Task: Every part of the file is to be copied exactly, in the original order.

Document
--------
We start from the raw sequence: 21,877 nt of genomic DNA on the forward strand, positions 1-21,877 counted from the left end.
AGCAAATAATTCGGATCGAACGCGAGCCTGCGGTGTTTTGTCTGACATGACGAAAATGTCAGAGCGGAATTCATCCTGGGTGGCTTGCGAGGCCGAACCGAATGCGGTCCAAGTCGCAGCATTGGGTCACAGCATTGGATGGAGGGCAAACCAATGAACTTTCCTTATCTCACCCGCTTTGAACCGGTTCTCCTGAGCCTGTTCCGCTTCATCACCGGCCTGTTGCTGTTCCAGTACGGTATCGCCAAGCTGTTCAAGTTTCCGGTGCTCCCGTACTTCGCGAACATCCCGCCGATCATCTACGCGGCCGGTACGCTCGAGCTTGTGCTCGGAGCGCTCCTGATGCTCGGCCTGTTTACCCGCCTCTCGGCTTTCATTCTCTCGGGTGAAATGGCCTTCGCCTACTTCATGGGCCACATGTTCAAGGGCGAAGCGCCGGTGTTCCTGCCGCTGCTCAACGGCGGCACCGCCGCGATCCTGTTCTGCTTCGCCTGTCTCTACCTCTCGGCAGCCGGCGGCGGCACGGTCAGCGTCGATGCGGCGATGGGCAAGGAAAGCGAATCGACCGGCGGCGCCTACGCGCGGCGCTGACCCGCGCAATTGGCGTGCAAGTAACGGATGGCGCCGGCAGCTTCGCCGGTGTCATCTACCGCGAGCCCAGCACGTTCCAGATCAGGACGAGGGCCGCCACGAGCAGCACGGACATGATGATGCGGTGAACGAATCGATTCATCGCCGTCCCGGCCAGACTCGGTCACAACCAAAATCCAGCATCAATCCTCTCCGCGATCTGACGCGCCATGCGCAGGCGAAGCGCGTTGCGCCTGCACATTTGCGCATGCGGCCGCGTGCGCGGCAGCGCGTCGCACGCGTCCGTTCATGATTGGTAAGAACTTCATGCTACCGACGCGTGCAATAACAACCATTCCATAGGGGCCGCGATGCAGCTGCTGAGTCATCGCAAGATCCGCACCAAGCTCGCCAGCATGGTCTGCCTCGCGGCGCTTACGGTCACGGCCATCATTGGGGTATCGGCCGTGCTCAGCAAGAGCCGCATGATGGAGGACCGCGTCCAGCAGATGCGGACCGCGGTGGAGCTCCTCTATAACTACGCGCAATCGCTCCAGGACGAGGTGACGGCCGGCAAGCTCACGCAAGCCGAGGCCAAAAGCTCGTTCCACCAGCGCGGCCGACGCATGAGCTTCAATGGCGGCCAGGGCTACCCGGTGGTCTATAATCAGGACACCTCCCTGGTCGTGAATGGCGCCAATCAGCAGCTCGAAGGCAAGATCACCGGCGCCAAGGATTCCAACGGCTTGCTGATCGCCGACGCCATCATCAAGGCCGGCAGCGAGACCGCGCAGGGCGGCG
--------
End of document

We start from the raw sequence: 21,877 nt of genomic DNA on the forward strand, positions 1-21,877 counted from the left end.
AGCAAATAATTCGGATCGAACGCGAGCCTGCGGTGTTTTGTCTGACATGACGAAAATGTCAGAGCGGAATTCATCCTGGGTGGCTTGCGAGGCCGAACCGAATGCGGTCCAAGTCGCAGCATTGGGTCACAGCATTGGATGGAGGGCAAACCAATGAACTTTCCTTATCTCACCCGCTTTGAACCGGTTCTCCTGAGCCTGTTCCGCTTCATCACCGGCCTGTTGCTGTTCCAGTACGGTATCGCCAAGCTGTTCAAGTTTCCGGTGCTCCCGTACTTCGCGAACATCCCGCCGATCATCTACGCGGCCGGTACGCTCGAGCTTGTGCTCGGAGCGCTCCTGATGCTCGGCCTGTTTACCCGCCTCTCGGCTTTCATTCTCTCGGGTGAAATGGCCTTCGCCTACTTCATGGGCCACATGTTCAAGGGCGAAGCGCCGGTGTTCCTGCCGCTGCTCAACGGCGGCACCGCCGCGATCCTGTTCTGCTTCGCCTGTCTCTACCTCTCGGCAGCCGGCGGCGGCACGGTCAGCGTCGATGCGGCGATGGGCAAGGAAAGCGAATCGACCGGCGGCGCCTACGCGCGGCGCTGACCCGCGCAATTGGCGTGCAAGTAACGGATGGCGCCGGCAGCTTCGCCGGTGTCATCTACCGCGAGCCCAGCACGTTCCAGATCAGGACGAGGGCCGCCACGAGCAGCACGGACATGATGATGCGGTGAACGAATCGATTCATCGCCGTCCCGGCCAGACTCGGTCACAACCAAAATCCAGCATCAATCCTCTCCGCGATCTGACGCGCCATGCGCAGGCGAAGCGCGTTGCGCCTGCACATTTGCGCATGCGGCCGCGTGCGCGGCAGCGCGTCGCACGCGTCCGTTCATGATTGGTAAGAACTTCATGCTACCGACGCGTGCAATAACAACCATTCCATAGGGGCCGCGATGCAGCTGCTGAGTCATCGCAAGATCCGCACCAAGCTCGCCAGCATGGTCTGCCTCGCGGCGCTTACGGTCACGGCCATCATTGGGGTATCGGCCGTGCTCAGCAAGAGCCGCATGATGGAGGACCGCGTCCAGCAGATGCGGACCGCGGTGGAGCTCCTCTATAACTACGCGCAATCGCTCCAGGACGAGGTGACGGCCGGCAAGCTCACGCAAGCCGAGGCCAAAAGCTCGTTCCACCAGCGCGGCCGACGCATGAGCTTCAATGGCGGCCAGGGCTACCCGGTGGTCTATAATCAGGACACCTCCCTGGTCGTGAATGGCGCCAATCAGCAGCTCGAAGGCAAGATCACCGGCGCCAAGGATTCCAACGGCTTGCTGATCGCCGACGCCATCATCAAGGCCGGCAGCGAGACCGCGCAGGGCGGCG